“an autobiography is a chronological telling of one’s experience, which should include phases such as childhood, adolescence, adulthood, etc., while a memoir provides a much more specific timeline and a much more intimate relationship to the writer’s own memories, feelings and emotions.”
Over the past few weeks, I’ve read Omarosa Manigault Newman’s Unhinged: An Insider’s Account of the Trump White House, Lisa Brennan-Jobs Small Fry, Mark Epstein’s Advice Not Given: A Guide to Getting Over Yourself, and Gail Honeyman’s fictional Eleanor Oliphant Is Completely Fine.
While it can be argued that each of these (other than Small Fry) belong in a category other than the memoir, reading each of them resulted in a lot of self-reflection on my part. Front and center was the notion of “an intimate relationship to the writer’s own memories, feelings, and emotions.”
Each had something special in it for me. While I was struggling with my bacterial infection, I had a heightened sense of my own mortality. While I only had one 24 hour period of existential dread, Amy was there beside me and let me talk openly about how I was feeling. I was reading Mark Epstein’s book at the time that I had this feeling, and many of the messages in it became more precise – and poignant for me.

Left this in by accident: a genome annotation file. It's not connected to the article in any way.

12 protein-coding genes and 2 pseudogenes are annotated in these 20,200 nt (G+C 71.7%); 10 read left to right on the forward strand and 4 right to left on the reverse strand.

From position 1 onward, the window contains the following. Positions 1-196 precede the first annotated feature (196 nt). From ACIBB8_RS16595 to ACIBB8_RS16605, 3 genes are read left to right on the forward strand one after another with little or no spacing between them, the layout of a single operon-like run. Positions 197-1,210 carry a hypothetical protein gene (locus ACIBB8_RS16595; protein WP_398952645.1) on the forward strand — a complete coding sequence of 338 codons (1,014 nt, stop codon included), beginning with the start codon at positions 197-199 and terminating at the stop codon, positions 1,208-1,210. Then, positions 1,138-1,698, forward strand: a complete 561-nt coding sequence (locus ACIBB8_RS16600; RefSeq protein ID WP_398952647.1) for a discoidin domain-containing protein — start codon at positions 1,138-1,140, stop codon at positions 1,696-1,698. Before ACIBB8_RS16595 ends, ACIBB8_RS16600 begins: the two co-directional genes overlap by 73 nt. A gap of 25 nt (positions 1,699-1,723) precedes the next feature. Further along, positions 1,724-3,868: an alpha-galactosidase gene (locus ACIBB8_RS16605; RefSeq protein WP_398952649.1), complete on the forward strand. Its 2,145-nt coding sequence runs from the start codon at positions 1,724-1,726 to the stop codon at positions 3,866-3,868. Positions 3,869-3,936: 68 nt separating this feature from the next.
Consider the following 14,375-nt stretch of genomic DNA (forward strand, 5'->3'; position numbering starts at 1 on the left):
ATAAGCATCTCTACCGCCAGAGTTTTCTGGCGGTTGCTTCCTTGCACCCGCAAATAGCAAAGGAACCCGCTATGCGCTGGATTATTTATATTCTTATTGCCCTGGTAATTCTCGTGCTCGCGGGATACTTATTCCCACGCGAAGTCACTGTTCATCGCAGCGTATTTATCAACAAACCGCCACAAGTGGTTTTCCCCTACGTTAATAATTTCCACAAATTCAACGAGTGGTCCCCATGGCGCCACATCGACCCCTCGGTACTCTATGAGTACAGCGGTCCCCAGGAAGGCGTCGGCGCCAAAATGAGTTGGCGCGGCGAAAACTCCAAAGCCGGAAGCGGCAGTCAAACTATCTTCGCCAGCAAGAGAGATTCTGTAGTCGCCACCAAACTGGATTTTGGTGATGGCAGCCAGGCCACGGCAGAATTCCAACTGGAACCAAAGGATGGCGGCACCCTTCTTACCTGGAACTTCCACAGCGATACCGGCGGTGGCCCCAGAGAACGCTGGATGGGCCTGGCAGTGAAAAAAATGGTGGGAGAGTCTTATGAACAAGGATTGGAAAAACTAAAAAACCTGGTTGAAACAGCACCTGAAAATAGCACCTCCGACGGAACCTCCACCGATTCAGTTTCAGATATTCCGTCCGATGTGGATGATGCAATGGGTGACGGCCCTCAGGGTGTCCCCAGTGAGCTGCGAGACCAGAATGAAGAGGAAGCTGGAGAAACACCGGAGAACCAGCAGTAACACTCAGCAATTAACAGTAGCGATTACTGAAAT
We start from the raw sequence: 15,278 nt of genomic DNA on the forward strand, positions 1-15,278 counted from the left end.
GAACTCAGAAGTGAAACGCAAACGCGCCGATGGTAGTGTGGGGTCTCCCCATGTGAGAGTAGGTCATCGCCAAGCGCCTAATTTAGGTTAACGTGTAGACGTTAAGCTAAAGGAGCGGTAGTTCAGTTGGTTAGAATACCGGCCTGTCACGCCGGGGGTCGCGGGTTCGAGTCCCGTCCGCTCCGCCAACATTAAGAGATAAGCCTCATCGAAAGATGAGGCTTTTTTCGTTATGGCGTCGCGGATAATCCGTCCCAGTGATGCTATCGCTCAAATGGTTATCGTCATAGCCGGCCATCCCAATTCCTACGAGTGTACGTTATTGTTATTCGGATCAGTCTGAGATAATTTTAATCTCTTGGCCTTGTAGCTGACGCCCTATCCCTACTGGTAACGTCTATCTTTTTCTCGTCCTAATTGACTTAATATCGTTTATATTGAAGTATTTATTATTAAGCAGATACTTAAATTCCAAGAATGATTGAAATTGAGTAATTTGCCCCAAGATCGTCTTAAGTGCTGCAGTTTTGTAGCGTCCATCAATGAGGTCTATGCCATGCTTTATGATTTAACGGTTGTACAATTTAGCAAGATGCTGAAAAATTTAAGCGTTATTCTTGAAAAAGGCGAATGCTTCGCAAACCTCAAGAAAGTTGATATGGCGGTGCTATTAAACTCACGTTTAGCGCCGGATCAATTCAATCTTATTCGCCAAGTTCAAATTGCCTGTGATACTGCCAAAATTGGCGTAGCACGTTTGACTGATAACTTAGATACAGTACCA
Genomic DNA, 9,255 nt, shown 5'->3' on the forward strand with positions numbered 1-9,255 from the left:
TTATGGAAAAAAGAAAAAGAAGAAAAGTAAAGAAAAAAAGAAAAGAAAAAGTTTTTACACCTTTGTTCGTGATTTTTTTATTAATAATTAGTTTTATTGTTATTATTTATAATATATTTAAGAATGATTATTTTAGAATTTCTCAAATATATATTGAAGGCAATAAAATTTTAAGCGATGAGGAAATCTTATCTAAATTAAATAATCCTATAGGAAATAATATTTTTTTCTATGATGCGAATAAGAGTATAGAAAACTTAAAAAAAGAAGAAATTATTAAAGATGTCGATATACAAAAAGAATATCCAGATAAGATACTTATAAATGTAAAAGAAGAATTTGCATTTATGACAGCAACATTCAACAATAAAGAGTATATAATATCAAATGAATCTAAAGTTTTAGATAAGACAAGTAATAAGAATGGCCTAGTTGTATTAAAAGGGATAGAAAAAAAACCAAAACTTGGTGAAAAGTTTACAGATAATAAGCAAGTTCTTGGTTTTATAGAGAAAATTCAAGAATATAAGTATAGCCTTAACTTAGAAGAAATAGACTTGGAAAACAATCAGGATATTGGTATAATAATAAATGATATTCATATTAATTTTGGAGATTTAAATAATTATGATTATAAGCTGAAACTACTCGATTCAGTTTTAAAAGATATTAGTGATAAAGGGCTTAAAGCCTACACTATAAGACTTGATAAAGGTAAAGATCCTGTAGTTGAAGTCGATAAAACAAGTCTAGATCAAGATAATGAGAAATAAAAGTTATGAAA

As I sit at home, on a sunny day in Boulder, I realize how incredibly fortunate I am on many dimensions. It’s a cliche, but the human condition is extremely complex. Reflecting on other people’s struggles, especially in comparison to my own, generates enormous perspective for me. It is in this way that I find memoirs different (and more enriching) than autobiography.
For me, it’s not about the meaning someone else ascribes to their life, or the history a third person tells about someone, but how one’s self-reflection helps inform, enhance, and evolve the meaning I give to my life.
Also published on Medium.